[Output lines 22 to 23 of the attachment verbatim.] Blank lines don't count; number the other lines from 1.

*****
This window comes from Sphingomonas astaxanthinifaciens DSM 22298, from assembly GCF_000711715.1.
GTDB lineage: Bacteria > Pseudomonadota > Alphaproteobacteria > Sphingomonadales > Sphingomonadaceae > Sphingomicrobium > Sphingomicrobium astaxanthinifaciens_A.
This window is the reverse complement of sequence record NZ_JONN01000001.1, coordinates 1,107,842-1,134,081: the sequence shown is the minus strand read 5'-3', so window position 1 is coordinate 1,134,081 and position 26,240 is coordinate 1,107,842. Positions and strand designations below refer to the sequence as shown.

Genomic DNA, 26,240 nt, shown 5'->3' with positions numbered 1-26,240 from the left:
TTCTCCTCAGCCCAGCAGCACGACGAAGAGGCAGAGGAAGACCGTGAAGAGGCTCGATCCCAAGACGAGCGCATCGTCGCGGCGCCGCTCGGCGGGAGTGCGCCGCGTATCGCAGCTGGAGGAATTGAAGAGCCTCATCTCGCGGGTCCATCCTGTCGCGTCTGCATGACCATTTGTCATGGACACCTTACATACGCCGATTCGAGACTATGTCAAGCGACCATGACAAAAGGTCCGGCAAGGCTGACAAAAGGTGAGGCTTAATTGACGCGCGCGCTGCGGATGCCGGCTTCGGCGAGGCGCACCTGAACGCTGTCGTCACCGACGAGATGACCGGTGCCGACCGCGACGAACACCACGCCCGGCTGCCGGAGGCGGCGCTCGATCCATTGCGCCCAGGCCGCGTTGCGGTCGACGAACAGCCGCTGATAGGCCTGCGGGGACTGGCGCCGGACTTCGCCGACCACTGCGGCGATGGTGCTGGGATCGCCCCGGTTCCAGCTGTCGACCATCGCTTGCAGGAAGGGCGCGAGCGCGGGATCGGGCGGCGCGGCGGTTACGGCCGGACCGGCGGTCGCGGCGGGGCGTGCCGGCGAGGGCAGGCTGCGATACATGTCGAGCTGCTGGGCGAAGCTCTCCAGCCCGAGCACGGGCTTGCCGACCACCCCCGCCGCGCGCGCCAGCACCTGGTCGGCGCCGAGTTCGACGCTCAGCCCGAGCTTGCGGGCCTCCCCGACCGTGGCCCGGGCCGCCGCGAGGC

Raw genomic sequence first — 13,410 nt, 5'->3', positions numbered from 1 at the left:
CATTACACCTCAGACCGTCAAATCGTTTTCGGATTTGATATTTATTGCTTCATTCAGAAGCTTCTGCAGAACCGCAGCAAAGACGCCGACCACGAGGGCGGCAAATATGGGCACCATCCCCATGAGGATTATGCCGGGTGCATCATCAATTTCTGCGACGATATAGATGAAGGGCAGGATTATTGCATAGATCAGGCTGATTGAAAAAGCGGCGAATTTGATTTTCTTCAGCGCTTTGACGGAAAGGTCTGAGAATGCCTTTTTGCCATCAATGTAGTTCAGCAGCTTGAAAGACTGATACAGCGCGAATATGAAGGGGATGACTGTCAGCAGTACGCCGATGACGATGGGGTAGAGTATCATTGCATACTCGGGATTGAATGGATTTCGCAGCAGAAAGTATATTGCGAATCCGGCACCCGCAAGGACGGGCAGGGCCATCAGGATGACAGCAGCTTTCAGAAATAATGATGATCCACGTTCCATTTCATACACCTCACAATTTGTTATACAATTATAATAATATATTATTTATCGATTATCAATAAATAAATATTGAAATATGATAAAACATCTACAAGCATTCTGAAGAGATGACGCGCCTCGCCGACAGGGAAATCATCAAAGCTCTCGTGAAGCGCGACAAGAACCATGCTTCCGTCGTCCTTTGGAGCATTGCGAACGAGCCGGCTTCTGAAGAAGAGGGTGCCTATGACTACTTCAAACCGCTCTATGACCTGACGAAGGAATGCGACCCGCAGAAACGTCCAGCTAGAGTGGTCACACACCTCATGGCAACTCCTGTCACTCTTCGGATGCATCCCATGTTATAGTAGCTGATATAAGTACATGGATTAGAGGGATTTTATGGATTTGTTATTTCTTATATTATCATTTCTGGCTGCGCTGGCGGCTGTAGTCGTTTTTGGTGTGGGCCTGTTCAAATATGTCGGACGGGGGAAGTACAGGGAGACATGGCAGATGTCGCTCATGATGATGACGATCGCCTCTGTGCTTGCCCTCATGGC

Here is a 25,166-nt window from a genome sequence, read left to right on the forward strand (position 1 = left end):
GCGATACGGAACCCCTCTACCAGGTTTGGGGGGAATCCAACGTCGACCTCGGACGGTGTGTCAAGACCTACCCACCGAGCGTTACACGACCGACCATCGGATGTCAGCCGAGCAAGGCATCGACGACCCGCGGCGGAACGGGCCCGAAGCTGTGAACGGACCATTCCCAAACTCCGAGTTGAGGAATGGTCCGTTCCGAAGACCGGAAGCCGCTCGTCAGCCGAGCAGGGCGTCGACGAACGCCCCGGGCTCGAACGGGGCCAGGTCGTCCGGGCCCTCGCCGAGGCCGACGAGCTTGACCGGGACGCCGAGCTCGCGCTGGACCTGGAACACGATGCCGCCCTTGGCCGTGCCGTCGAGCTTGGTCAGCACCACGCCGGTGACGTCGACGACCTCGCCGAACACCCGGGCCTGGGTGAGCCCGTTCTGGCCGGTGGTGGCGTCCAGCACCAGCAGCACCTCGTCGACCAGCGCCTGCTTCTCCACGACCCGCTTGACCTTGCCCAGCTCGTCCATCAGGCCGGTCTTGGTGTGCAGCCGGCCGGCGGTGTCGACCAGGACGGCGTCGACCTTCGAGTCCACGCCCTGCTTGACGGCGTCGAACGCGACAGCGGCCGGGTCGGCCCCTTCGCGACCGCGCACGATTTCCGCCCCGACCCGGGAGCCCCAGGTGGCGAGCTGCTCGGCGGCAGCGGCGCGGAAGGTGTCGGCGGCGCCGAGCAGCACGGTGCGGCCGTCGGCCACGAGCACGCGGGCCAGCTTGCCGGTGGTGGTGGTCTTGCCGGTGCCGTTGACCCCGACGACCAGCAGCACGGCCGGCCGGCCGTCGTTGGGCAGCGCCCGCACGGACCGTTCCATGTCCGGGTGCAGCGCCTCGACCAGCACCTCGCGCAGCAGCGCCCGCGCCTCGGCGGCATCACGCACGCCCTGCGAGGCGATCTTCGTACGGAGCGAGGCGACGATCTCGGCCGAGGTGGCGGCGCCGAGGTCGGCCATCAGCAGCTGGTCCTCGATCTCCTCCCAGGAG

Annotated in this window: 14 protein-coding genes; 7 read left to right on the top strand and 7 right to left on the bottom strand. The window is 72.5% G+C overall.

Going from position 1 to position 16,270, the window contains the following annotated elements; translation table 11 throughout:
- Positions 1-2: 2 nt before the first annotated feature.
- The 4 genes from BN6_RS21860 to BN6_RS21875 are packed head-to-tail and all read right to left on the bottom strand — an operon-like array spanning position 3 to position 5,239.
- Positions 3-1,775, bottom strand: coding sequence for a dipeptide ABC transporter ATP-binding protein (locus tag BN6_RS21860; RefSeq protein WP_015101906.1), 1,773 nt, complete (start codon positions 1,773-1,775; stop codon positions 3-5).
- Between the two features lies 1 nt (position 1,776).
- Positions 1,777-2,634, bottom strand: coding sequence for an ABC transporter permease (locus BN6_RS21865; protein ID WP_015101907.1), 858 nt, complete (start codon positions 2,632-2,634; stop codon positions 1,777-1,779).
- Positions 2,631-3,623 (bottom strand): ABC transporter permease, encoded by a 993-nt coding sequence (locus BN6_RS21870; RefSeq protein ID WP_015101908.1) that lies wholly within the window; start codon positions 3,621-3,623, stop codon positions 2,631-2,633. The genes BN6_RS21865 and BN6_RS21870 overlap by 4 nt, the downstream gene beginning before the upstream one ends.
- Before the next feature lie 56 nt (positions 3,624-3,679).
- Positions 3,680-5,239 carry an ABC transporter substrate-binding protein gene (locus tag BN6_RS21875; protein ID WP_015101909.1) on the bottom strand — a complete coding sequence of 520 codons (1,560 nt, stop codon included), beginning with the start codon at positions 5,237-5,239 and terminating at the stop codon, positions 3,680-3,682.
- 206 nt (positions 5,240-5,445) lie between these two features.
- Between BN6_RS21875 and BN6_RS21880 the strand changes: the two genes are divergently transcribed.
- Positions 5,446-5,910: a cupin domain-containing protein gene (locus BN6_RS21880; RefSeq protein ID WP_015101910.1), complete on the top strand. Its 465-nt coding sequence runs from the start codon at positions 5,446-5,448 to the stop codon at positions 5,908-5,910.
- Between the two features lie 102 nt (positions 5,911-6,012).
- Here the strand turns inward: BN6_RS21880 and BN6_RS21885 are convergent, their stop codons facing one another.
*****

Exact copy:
- Positions 5,446-5,910: a cupin domain-containing protein gene (locus BN6_RS21880; RefSeq protein ID WP_015101910.1), complete on the top strand. Its 465-nt coding sequence runs from the start codon at positions 5,446-5,448 to the stop codon at positions 5,908-5,910.
- Between the two features lie 102 nt (positions 5,911-6,012).